Treasury bills issued by government
Certificates of deposit issued by governments
Commercial paper issued by companies
Inter bank call money
Aim to provide easy liquidity, preservation of capital and moderate income.

Gilt Funds:
Securities maturity over a year;
Invested in government securities are called dated securities
Virtually zero risk of default it is backed by the government
It is more sensitive to market interest rates

Debt/Income Funds:
Investment in debt instruments issued not only by Government but also by private
companies, banks and financial institution and other entities such as infrastructure
companies. Target low risk and stable income for investors. Have higher price fluctuation
as compared to money market funds due to interest rate fluctuation.
Have higher risk of default by borrowers as compared to Gilt funds. Debt funds can be
categorized further based on their risk profiles. Carry both credit risk and interest rate

Equity Funds:
Invest a major portion of their surplus in equity shares issued by cos, acquired directly in
initial public offering or through secondary market and keep a part in cash to take care of
Risk is very high than debt funds but offer very high growth potential for the capital.
It can be further categorized based on investment strategy.
It must have along term objectives.

Balanced Funds:
Has a portfolio of debt instrument, convertible securities, and preference and equity
Consists of almost equal proportion of debt/money market securities and equities.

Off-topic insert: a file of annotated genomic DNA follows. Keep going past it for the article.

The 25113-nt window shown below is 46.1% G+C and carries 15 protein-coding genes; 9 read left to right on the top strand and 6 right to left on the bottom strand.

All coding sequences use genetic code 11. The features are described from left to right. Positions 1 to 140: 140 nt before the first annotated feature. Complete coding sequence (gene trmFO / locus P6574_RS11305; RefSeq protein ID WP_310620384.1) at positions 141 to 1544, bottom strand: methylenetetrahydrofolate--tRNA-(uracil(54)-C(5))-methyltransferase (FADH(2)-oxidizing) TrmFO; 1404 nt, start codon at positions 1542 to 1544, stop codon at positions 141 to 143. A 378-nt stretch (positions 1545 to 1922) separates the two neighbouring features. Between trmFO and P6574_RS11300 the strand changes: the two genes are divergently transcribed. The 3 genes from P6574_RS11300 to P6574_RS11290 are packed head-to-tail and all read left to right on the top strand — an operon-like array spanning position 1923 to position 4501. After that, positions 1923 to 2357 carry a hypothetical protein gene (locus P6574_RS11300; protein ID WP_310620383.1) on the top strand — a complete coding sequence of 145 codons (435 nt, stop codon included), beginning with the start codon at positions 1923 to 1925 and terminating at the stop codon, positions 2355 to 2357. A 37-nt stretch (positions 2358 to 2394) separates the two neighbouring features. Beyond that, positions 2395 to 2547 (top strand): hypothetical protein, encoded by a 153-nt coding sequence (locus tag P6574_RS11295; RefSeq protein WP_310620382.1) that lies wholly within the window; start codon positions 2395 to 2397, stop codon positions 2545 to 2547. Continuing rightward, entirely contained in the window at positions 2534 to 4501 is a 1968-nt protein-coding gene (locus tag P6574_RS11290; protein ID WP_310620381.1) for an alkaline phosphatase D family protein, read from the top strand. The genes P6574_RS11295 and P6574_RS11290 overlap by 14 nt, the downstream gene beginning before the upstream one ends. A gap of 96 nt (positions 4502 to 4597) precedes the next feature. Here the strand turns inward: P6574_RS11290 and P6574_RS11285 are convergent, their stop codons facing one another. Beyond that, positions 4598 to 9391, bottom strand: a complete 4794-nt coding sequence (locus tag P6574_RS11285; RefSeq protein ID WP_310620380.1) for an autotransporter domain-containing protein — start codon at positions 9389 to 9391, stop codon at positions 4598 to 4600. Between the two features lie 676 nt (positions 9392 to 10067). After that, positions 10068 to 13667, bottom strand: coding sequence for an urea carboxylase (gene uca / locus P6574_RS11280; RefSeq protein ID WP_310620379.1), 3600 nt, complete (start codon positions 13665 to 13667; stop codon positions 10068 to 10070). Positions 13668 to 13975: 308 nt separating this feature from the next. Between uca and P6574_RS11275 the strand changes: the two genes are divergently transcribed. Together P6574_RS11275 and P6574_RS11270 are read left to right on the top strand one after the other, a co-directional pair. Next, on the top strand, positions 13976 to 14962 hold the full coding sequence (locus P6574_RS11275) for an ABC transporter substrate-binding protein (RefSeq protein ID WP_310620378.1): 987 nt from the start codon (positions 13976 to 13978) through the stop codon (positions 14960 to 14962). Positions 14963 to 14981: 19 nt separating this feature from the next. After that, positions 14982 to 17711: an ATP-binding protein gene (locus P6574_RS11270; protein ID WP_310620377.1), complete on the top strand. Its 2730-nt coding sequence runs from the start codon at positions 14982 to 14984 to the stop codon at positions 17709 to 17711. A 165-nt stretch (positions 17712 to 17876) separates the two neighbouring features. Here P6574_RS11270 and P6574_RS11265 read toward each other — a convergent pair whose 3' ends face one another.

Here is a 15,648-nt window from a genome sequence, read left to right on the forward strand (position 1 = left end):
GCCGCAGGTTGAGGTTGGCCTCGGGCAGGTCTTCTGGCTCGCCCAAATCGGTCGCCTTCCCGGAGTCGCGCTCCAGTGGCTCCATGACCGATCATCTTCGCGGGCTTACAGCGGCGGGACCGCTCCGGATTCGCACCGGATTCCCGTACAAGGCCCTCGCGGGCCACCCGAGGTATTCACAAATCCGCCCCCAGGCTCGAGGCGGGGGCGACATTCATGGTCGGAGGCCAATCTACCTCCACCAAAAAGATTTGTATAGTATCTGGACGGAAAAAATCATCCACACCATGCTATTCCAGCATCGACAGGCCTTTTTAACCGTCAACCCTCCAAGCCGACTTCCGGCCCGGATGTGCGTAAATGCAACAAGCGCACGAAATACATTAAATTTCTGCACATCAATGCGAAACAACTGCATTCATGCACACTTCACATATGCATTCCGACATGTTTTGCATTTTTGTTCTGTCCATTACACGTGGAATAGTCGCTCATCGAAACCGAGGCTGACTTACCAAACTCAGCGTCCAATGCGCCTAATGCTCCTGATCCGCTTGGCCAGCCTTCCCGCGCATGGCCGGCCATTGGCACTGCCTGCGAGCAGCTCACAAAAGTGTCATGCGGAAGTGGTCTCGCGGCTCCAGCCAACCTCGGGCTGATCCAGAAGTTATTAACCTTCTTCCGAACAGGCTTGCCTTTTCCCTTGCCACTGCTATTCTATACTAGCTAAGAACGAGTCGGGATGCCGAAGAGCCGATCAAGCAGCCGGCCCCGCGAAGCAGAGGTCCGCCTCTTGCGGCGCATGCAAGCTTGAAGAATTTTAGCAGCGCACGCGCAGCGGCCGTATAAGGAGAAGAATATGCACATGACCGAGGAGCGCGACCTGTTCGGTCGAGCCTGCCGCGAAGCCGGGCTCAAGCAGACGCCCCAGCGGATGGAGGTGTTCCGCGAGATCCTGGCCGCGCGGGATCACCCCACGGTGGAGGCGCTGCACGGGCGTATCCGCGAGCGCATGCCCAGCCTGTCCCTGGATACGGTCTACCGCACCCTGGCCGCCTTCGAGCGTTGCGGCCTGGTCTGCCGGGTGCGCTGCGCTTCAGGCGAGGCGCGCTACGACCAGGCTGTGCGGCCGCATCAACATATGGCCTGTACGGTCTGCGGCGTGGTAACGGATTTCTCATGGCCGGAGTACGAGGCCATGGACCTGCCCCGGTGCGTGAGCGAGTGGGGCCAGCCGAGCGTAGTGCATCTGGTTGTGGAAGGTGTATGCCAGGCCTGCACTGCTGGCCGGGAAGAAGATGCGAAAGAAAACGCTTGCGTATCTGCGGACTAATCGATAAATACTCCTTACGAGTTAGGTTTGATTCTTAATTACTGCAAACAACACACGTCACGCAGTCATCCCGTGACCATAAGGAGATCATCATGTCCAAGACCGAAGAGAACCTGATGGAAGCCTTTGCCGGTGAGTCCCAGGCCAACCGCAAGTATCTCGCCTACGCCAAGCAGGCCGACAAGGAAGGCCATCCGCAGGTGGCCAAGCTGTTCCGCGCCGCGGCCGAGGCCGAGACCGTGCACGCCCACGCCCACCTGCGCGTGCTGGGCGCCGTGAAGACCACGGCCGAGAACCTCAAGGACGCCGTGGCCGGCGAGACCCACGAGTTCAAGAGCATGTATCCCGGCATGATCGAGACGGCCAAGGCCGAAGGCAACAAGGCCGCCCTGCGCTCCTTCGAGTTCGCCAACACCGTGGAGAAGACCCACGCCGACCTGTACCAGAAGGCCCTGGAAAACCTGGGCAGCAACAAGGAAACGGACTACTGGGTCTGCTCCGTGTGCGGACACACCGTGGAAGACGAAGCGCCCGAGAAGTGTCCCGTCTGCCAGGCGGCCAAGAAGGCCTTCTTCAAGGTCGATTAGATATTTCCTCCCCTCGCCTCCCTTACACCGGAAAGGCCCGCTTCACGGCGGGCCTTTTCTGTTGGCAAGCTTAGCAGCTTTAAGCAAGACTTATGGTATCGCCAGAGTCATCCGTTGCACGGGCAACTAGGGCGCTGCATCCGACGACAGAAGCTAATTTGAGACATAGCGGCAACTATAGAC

Normally funds maintain a ratio of 55:45 or 60:40 some funds allocate a flexible
proportion based on market conditions.
Aim is to gain income, capital appreciation and preservation of capital.
Ideal for investors for a conservative and long term orientation.

Load Funds:

A Load Fund is one that charges a commission for entry or exit. That is, each time you
buy or sell units in the fund, a commission will be payable. Typically entry and exit loads
range from 1% to 2%. It could be worth paying the load, if the fund has a good
performance history.

No-Load Funds:

A no-Load Fund is one that does not charge a commission for entry or exit. That is, no
commission is payable on purchase or sale of units in the fund. The advantage of a no
load fund is that the entire corpus is put to work.


Tax saving Schemes

These schemes offer tax rebates to the investors under specific provisions of the Indian
Income Tax laws as the Government offers tax incentives for investment in specified
avenues. Investments made in Equity Linked Savings Schemes (ELSS) and pension
Schemes are allowed as deduction u/s 88 of the Income Tax Act, 1961. The Act also
provides opportunities to investors to save capital gains u/s 54EA by investing in Mutual
Funds, provided the capital asset has been sold prior to April 1, 2000 and the amount is
invested before September 30, 2000.


Industry Specific Schemes

Industry Specific Schemes invest only in the industries specified in the offer document.
The investment of these funds is limited to specific industries like InfoTech, FMCG and
Pharmaceuticals etc.

Index Schemes

Index Funds attempt to replicate the performance of a particular index such as the BSE
Sense or the NSE 50

Sector Schemes
Sector Funds are those, which invest exclusively in a specified industry or a group of
industries or various segments such as 'A' Group shares or initial public offerings.


What is Index Funds?